As many as half a billion Starwood hotel guests may have had their private data stolen in one of the largest hacks in corporate history, which its parent Marriott International said had exposed passport and credit card numbers.
The attack could be an important test case for Europe’s new data protection laws because Marriott, the world’s largest hotel group, said it had learnt of the breach of Starwood’s guest reservation database in September — but it only informed the public this week.
The General Data Protection Regulation requires companies to inform regulators within 72 hours of finding the breach, or face fines of up to 4 per cent of global revenue.
A subsequent investigation found the “unauthorised access” dated back to 2014, making it tough for the company to know exactly what could have been accessed in such a long period.
The hotelier said that about 327m of the 500m customers affected had some combination of their name, home address, telephone number, passport number, Starwood Preferred Guest reservation number, date of birth and other identifying information exposed.
While payment card numbers and expiry dates held on the Starwood database were encrypted, keys needed to decrypt this information may have been “taken” in the attack, Marriott added.
“We fell short of what our guests deserve and what we expect of ourselves,” said Arne Sorenson, Marriott chief executive. “We are doing everything we can to support our guests, and using lessons learned to be better moving forward.”
The data breach appeared to be the largest since Yahoo disclosed last year that more than 3bn of its users were hacked in 2013.
In the US, attorneys-general from New York, Connecticut and Illinois said they were opening an investigation into the breach, while Senator Mark Warner said the hack showed that Congress needed to act to pass legislation to protect data and stop consumers shouldering the cost of breaches.
But Marriott could be more vulnerable in the EU, where a recently enacted data protection law could leave the company open to millions of dollars in fines. With global revenues of $22.9bn in 2017, Marriott could be fined up to around $900m.*
The hack would be by far the largest since the EU law came into effect in May, and the Information Commissioner’s Office in the UK, where Marriott’s European operations are based, said it was “making inquiries”.
Marriott said it believed that it had complied with all reporting requirements under the new law.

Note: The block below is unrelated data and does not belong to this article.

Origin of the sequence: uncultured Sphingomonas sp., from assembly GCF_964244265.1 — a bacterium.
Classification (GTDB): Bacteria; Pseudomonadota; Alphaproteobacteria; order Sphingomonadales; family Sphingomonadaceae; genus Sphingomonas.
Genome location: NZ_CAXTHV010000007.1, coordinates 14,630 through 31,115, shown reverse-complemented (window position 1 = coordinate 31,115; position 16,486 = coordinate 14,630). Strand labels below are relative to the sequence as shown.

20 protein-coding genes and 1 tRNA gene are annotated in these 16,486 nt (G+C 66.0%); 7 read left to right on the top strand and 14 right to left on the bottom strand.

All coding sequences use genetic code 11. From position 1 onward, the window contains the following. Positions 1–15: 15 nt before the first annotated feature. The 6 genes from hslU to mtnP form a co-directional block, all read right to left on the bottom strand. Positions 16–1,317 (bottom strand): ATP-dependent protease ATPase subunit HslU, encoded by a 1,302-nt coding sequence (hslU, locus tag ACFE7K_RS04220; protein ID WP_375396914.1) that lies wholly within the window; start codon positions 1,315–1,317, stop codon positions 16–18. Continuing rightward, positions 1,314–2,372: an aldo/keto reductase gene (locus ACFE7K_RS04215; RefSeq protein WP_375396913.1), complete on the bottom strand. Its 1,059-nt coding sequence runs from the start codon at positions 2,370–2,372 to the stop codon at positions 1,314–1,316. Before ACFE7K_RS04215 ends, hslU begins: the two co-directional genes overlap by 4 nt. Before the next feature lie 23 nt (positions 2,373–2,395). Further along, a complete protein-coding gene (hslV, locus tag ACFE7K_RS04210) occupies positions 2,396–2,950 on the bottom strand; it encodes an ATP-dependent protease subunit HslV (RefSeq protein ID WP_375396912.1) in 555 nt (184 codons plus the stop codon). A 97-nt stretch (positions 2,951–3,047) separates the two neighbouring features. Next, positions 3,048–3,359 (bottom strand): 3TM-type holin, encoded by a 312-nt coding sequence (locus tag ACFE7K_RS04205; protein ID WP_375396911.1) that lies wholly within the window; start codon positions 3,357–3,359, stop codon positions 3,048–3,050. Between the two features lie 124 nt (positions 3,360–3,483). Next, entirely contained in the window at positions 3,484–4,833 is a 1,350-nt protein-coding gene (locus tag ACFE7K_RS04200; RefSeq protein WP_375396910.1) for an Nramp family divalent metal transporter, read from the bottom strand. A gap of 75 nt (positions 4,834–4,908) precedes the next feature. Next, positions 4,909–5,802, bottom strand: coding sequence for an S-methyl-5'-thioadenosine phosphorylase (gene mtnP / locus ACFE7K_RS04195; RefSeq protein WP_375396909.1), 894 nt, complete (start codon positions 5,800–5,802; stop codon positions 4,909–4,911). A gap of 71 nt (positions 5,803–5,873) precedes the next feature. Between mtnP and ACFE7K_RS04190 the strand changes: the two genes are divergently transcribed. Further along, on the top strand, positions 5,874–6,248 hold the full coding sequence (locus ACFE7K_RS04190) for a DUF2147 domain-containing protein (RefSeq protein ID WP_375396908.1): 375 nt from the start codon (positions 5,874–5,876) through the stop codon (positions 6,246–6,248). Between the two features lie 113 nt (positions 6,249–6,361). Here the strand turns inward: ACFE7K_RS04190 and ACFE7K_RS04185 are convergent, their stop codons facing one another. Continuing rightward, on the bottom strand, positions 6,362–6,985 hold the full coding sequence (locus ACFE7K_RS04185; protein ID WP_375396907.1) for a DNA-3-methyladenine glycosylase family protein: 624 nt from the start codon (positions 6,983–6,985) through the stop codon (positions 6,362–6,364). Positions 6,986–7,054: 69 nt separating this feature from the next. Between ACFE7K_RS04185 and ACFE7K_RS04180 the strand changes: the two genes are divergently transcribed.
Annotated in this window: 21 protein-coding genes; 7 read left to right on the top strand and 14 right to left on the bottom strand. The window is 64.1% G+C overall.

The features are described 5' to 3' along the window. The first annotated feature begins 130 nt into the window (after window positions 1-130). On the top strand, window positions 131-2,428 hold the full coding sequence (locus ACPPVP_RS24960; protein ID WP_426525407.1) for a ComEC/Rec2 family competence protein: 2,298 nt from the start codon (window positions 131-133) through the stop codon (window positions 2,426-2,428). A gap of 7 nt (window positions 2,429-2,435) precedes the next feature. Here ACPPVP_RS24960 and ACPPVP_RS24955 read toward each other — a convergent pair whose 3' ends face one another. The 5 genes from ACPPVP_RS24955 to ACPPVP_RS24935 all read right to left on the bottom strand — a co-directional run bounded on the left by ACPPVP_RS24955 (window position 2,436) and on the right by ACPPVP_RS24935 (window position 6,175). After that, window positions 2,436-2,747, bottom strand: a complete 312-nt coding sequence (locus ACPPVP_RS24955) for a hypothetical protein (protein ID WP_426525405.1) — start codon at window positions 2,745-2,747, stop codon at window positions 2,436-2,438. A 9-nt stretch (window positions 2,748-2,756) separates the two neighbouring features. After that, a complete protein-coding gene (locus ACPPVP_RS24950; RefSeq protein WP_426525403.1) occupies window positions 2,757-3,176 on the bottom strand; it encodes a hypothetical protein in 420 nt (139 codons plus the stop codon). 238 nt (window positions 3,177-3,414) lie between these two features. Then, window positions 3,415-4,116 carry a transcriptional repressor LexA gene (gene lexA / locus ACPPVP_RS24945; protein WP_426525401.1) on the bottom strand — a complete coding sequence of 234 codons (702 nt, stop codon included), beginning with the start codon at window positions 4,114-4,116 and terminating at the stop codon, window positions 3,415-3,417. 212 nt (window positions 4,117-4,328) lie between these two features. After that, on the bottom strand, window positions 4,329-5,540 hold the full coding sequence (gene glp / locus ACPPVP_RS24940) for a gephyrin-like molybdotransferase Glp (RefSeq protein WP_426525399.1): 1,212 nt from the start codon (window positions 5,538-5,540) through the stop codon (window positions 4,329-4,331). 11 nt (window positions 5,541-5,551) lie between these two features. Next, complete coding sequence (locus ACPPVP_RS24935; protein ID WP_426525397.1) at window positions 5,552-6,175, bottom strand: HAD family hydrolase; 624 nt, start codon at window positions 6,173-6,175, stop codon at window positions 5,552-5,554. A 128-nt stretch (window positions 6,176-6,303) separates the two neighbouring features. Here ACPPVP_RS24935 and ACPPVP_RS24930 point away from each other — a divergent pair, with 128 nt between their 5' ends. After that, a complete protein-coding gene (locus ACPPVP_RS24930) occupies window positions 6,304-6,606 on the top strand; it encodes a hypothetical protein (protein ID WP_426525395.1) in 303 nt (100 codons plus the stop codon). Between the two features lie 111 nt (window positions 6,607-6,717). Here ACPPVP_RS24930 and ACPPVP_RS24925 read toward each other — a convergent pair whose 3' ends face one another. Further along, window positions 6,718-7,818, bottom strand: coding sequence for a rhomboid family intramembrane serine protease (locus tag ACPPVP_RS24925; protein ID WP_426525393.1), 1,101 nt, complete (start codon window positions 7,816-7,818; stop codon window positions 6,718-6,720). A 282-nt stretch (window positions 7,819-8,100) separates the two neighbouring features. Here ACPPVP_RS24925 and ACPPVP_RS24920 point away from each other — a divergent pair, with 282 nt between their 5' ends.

Its shares were down 5.7 per cent to $114.87 in late New York trading.
Marriott, which bought the Starwood chain in 2016 for $13.6bn, said that while it had first detected the breach in September, it only determined the extent of the problem last week, when it began notifying authorities.
Marriott said it was working with its insurance providers and expected to disclose costs related to the incident. But the company said it did not anticipate the breach to “impact its long-term financial health”.
Jason Hill, lead researcher at CyberInt, a company that monitors the so-called dark web often used by fraudsters to share information, said he had not seen Marriott customer data on any of the hidden websites he tracks.
“With that amount of stolen data, if they have a compete set of personal ID information and they have combined it with payment card [details], it has great resale value on the underground economy,” Mr Hill said. “But it would be too hot for someone to try and shift as one big block.”
There was a spate of hackers targeting hotels for credit card information and other customer data in 2014, when the Starwood breach apparently began. The initial attacks focused on spreading malicious software through point of sales systems, like those used by cashiers in retailers.
In February 2014, White Lodging Services Corporation, a hotel management company, reported a breach that began the previous year and affected Renaissance and Holiday Inn hotels.
In 2015, the company said it suspected breaches at more properties, the majority of which were Marriott hotels in the US. Later that year, Starwood announced point-of-sale system security issues at 70 hotels in the US, with some compromised the year before.
James Sullivan, a cyber security expert at the Royal United Services Institute, a London think-tank, said it was “concerning” that Marriott was not ruling out that encryption used to keep payment card details private may have been decrypted, “given the high levels of encryption we would expect them to have used”.
Matt Middleton-Leal, European general manager at IT software security company Netwrix, said Marriott’s statement that hackers may have taken decryption keys for payment card details suggested the hotel group had stored too much information on the same system.
“This is a very basic mistake,” he said. “It seems that this breach may have dated as far back as 2014, which suggests that the organisation’s detection capabilities are lacking,” he added.
*This article has been amended to correct the 2017 revenue number and associated potential fine